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Eight Cheektowaga Central High School football players have been suspended from Friday's homecoming game after they attended a party where alcohol was served.

The players, four of whom are seniors, were suspended after school authorities determined several had been drinking.

"Because of our emphasis on responsibility and character, we wanted the kids who were guilty to come forward," Superintendent Leslie B. Lewis said. "That never happened."

Students, however, deny football players were drinking.

"Nobody wants to step forward because nobody was drinking," said Eddie Shanahan, a senior and captain of the Warriors football team.

The party was held two Saturdays ago in a Wyoming County cabin, parents and students said. The owners of the property, who are the parents of a team member, were present, according to parents.

Students said only the older brother of the student host and friends of the brother, who were over 21, were drinking beer. Shanahan said the football players were watching the Mike Tyson fight on television or riding all-terrain vehicles outside.

A fight ensued at the party when an uninvited guest uttered a racial slur against a member of the football team, students and parents said. Lewis said the district found out about the drinking as a result of the fight, and four people, including a non-student, told school officials that team members were drinking.

There has been some discussion among the remaining players about not playing Friday's game against Maryvale if the eight players are not allowed to play. Because Cheektowaga had just 22 varsity players before the suspensions, it appears that some junior varsity players would need to be called up to fill out the squad, but school officials said they have not planned for that yet.

"As far as we're concerned, this thing is open," Lewis said. "The responsible parties owe it to the team to come forward."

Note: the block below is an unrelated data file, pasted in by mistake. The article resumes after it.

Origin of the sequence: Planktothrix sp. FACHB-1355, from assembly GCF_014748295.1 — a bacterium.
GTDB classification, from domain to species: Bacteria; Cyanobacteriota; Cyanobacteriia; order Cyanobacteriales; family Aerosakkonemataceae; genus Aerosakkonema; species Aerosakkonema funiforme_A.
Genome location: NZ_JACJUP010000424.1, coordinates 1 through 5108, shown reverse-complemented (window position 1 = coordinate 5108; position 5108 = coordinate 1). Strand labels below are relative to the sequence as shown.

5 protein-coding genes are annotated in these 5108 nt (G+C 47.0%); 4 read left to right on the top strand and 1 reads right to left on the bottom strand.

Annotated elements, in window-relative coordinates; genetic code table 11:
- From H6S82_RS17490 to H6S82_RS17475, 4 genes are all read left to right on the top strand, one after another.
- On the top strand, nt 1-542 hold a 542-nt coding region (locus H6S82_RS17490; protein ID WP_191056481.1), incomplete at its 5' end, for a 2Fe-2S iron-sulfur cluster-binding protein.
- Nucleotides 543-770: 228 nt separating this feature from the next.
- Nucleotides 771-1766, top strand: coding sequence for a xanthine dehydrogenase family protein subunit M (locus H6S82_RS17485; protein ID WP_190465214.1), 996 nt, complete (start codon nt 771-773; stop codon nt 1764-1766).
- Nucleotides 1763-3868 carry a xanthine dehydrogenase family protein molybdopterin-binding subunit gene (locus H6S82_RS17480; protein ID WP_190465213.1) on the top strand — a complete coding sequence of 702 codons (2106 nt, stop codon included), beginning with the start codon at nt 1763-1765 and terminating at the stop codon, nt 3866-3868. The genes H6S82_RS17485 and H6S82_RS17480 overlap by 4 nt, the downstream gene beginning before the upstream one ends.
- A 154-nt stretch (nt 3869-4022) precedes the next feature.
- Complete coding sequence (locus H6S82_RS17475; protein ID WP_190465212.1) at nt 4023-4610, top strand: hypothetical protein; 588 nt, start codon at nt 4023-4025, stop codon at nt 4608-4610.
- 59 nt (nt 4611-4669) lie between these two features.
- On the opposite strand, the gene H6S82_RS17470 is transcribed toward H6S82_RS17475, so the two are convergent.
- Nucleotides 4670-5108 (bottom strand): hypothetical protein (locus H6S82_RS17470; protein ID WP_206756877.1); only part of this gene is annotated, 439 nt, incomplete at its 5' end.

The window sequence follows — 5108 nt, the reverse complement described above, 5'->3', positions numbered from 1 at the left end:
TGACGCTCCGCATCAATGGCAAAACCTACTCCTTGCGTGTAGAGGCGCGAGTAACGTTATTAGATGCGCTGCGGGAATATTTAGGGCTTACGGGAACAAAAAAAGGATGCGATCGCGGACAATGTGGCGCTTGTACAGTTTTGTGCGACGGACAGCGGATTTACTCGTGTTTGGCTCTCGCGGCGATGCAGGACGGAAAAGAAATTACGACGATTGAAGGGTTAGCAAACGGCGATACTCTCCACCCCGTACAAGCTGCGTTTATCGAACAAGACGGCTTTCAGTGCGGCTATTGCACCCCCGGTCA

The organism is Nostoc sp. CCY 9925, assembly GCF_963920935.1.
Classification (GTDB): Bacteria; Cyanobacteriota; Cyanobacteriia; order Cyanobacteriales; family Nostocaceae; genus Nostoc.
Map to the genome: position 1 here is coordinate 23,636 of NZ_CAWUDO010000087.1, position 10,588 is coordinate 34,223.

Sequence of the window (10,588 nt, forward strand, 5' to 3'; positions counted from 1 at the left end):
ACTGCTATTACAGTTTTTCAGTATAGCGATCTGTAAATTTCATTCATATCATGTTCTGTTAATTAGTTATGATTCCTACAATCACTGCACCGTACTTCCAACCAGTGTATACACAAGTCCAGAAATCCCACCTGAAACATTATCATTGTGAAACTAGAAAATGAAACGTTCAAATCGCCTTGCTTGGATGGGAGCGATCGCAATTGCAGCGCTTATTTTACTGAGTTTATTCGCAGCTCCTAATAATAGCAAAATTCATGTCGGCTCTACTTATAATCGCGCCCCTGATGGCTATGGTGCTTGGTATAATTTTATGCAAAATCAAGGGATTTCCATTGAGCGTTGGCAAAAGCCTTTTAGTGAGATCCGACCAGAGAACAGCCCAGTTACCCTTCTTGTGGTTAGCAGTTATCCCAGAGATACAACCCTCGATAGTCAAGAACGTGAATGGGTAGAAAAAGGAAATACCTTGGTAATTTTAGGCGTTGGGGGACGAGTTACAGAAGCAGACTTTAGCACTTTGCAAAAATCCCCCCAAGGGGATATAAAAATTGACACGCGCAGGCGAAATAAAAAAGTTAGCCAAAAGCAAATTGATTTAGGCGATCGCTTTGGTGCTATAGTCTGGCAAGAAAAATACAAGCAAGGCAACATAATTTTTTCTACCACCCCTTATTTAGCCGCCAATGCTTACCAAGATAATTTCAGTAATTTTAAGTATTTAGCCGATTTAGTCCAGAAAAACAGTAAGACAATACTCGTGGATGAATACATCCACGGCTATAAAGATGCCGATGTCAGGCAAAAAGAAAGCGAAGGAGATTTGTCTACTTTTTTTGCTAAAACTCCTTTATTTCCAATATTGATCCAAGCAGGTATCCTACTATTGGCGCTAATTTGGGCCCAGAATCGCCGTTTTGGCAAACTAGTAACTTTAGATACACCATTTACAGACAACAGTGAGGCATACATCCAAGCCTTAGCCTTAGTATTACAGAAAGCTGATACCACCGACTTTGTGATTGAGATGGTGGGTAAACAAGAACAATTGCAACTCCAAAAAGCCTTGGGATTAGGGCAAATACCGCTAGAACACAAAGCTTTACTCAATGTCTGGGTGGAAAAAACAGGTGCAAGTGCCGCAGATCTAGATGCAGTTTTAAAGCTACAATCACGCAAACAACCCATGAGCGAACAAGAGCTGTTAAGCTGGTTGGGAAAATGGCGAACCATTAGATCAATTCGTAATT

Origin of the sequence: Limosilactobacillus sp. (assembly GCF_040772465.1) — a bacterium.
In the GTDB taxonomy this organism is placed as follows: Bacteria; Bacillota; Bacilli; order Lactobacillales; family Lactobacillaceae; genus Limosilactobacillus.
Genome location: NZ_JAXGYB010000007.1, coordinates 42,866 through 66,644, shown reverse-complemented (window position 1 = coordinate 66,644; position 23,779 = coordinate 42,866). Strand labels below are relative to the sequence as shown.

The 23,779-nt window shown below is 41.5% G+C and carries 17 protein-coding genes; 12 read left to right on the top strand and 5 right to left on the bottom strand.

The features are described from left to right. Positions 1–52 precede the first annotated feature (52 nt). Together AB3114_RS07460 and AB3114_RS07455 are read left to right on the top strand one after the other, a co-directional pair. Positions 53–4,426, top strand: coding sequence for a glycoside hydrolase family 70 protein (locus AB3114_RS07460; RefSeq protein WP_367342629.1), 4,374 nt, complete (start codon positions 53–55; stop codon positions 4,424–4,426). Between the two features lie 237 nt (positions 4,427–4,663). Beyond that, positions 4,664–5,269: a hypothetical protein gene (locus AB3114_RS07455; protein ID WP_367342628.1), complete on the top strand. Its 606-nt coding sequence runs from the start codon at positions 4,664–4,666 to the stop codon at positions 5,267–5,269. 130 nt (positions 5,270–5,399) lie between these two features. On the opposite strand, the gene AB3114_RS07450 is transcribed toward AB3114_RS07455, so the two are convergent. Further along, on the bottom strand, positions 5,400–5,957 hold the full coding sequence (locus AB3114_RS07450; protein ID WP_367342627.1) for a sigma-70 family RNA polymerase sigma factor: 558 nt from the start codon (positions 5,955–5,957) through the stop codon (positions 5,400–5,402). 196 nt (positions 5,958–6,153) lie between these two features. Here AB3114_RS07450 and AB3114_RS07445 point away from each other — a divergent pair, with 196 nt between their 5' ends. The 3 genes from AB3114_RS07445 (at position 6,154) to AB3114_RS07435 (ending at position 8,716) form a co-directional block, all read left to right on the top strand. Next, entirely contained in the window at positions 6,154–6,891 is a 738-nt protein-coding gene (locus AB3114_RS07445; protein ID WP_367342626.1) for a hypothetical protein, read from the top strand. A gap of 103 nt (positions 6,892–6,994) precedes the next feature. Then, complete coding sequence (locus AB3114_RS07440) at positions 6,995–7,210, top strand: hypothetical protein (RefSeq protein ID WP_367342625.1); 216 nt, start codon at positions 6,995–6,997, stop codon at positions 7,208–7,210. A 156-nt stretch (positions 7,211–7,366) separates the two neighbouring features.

Dave Olszewski, whose son, Craig, is a senior on the team, questions how the district can know with certainty which players, if any, were drinking.

"It's all on hearsay," he said. "If they were (drinking), then they were wrong."

He said he told his son that if he was drinking, he should face the consequences.

"Our issue is that athletes agree to a certain standard of behavior," Lewis said.

He said athletes sign an agreement not to drink alcohol or take illegal drugs. Parents, who argue that the team should not be punished for the misdeeds of a few, said there is no requirement to leave a party where alcohol is being served.

Shanahan, the team captain, said players held a team meeting last Friday at which he urged anyone who was drinking to tell school officials.

"I said: 'If any guys were drinking, go up there and tell them. If you weren't drinking, don't go up there and take the fall for the team. . . . Let's be honest,' " Shanahan said.

He added: "The game actually means a lot to us because it's Senior Night."

Friday's game is the last of the season for the Warriors, who have a 4-2 record and cannot make the playoffs.

The suspensions come 11 years after four Cheektowaga High School students were killed in an alcohol-related car accident in February 1990. "I don't want to go through that again," Lewis said.

In 1998, Frontier Central High School suspended 24 athletes who attended a party where alcohol was served. The district said the students weren't forthcoming in telling what really happened at the party, where a player broke his leg.

Lewis said the district has not heard of any other athletes who were at the party, but if it does, they will be dealt with in a similar manner.

"If you're going to make a decision, there are consequences. They've made a decision as a team, I guess, that they would go down together," he said. "We're not happy with the way this is turning out. We're happy to have the guilty people come forward."


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